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Debate on Your Future Your Super legislation in the House of Representatives has been pushed out until late May at the earliest.
Returning to the House of Representatives for a second round of debate following the release of the Senate Committee report, the legislation was listed for debate yesterday, but other matters took precedence.
The next opportunity for debate is when the Lower House sits again between 24 to 27 May, and 1 to 3 June. Even if the legislation was to pass, this leaves very little time for industry and employers to implement the changes.
AIST has welcomed the removal of the $450 monthly income threshold for super contributions announced in this week’s Federal Budget.
Our media release on Budget night noted that the removal of this threshold was an important first step on the long journey of closing the gender super savings gap. It is estimated that this change could benefit more than 300,000 low income workers, most of whom are women working part-time, sometimes in multiple jobs.
While the Budget made no mention of the legislated timetable to increase the SG to 12%, the scheduled rise to 10% is legislated to increase on 1 July, this year. However, with the Government showing no signs of a firm commitment to further incremental rises, AIST will continue to highlight the importance of 12% by 2025, noting that this is critical for the retirement security of women and low-income Australians.
AIST will also step up our advocacy around super on paid parental leave, a measure that was unfortunately absent from this year’s budget despite earlier media speculation that it was a likely inclusion.
The budget also removed requirements for older Australians to meet a work test before making voluntary superannuation contributions. It is worth noting that both these changes will disproportionately benefit wealthier Australians, who have a greater capacity to make voluntary contributions to their super.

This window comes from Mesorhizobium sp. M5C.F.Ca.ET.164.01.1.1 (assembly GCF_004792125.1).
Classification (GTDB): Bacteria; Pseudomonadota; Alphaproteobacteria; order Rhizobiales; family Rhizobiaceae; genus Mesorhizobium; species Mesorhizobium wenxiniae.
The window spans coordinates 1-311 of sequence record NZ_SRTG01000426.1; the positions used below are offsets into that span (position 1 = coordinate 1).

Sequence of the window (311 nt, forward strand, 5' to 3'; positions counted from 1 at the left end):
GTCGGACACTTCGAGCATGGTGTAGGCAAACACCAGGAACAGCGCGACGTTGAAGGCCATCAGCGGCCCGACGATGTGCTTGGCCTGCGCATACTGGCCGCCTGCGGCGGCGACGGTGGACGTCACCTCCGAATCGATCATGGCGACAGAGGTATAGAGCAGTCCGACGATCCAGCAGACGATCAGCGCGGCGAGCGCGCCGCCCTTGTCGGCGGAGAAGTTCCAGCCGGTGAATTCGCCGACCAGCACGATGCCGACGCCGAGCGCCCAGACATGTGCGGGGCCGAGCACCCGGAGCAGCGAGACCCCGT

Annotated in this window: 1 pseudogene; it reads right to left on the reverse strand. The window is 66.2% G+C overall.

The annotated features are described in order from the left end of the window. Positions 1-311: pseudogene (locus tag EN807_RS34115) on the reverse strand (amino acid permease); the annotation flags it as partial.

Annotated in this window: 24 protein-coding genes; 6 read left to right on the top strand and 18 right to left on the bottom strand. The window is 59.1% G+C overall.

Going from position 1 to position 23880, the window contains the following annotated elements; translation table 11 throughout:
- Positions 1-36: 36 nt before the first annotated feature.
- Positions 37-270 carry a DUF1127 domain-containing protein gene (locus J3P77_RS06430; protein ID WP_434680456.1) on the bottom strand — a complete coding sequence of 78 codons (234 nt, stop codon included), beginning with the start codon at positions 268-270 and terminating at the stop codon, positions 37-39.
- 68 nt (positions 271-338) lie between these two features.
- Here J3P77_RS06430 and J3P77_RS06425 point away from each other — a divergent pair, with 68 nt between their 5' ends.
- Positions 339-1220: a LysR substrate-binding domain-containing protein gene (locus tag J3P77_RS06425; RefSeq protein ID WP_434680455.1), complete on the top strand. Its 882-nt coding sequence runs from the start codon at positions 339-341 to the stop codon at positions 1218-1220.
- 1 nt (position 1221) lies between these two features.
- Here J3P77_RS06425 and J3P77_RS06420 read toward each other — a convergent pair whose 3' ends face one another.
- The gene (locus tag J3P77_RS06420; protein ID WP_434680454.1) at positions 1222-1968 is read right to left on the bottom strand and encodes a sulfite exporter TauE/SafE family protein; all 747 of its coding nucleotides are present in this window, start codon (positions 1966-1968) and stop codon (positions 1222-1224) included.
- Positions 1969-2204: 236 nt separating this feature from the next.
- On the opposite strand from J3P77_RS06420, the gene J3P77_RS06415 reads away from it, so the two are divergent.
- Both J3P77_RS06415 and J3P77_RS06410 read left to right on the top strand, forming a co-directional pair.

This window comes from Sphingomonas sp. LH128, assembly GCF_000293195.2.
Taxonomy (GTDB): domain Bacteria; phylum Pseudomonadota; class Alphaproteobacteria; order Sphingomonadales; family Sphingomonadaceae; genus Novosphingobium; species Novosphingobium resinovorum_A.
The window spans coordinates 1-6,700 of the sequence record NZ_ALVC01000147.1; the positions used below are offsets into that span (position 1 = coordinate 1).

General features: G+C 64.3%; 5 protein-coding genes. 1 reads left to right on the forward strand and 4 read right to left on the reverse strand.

It was disappointing that the budget did not include any measures to compensate vulnerable Australians who withdrew $36 billion from their superannuation funds during the pandemic. These members now face an uphill battle in saving for their retirement.
AIST’s budget commentary was widely covered across the News Ltd outlets including The Australian, and by ABC radio and TV.
Our more detailed analysis of the measures can be found in our special edition of policy news
APRA has published additional frequently asked questions (FAQs) for funds to provide further guidance on meeting the Reporting Standards for Phase 1 of the Superannuation Data Transformation.
APRA is releasing FAQs on a regular schedule (fortnightly) in the lead up to the first collection of data under the new Reporting Standards on 30 September 2021.
ASIC have issued an alert about scams targeting Australians to establish self-managed superannuation funds (SMSFs).
ASIC issued an alert on 13 May warning investors who are contacted by any person or company encouraging them to open an SMSF and move funds, to undertake independent enquires to ensure that the scheme is legitimate. People are being cold called or emailed and asked to transfer funds from an existing super account to a new SMSF. The super balances are instead transferred to bank accounts controlled by scammers.
ASIC have produced a standard letter that it sends to funds that are considering a merger.
The letter covers:
ASIC have updated its information on insurance claims handling, following new Government regulation in response to the Hayne Royal Commission that excludes certain individuals from being ‘claimant intermediaries’:
ASIC updated INFO 253 is for anyone who provides claims handling and settling services for insurance products regulated by ASIC. Please note APRA-regulated superannuation trustees do not need to hold an AFS licence with a claims handling authorisation to provide claims handling and settling services.
These services were previously excluded from the definition of ‘financial service’ in the Corporations Act 2001 and persons who provided these services were not required to hold an Australian financial services (AFS) licence. This exclusion has now been removed.
This information sheet explains:
Changes are proposed to the Superannuation (Unclaimed Money and Lost Members) Act 1999 in relation to the recovery of overpayments from super funds, and its operation in relation to KiwiSaver accounts (the New Zealand equivalent of Australian superannuation funds).
This is part of the draft Miscellaneous amendments to Treasury portfolio laws 2021.
As outlined in Tuesday’s budget, the Government will provide $11 million over four years from 2021-22 (and $1 million per year ongoing) to the ATO to administer the transfer of unclaimed superannuation money directly to KiwiSaver accounts.
Submissions on these changes are open until 25 May.
Eligible South Australian public sector workers will be able to choose their preferred superannuation fund under new laws that have passed the SA State Parliament.
Currently, membership of the state's Triple S superannuation scheme administered through Super SA has been mandatory for public servants.
The changes follow the passage of the Government's Statutes Amendment (Fund Selection and Other Superannuation Matters) Bill 2020.
Stay up-to-date on the current status of superannuation Bills currently before Parliament here.
14 May 2021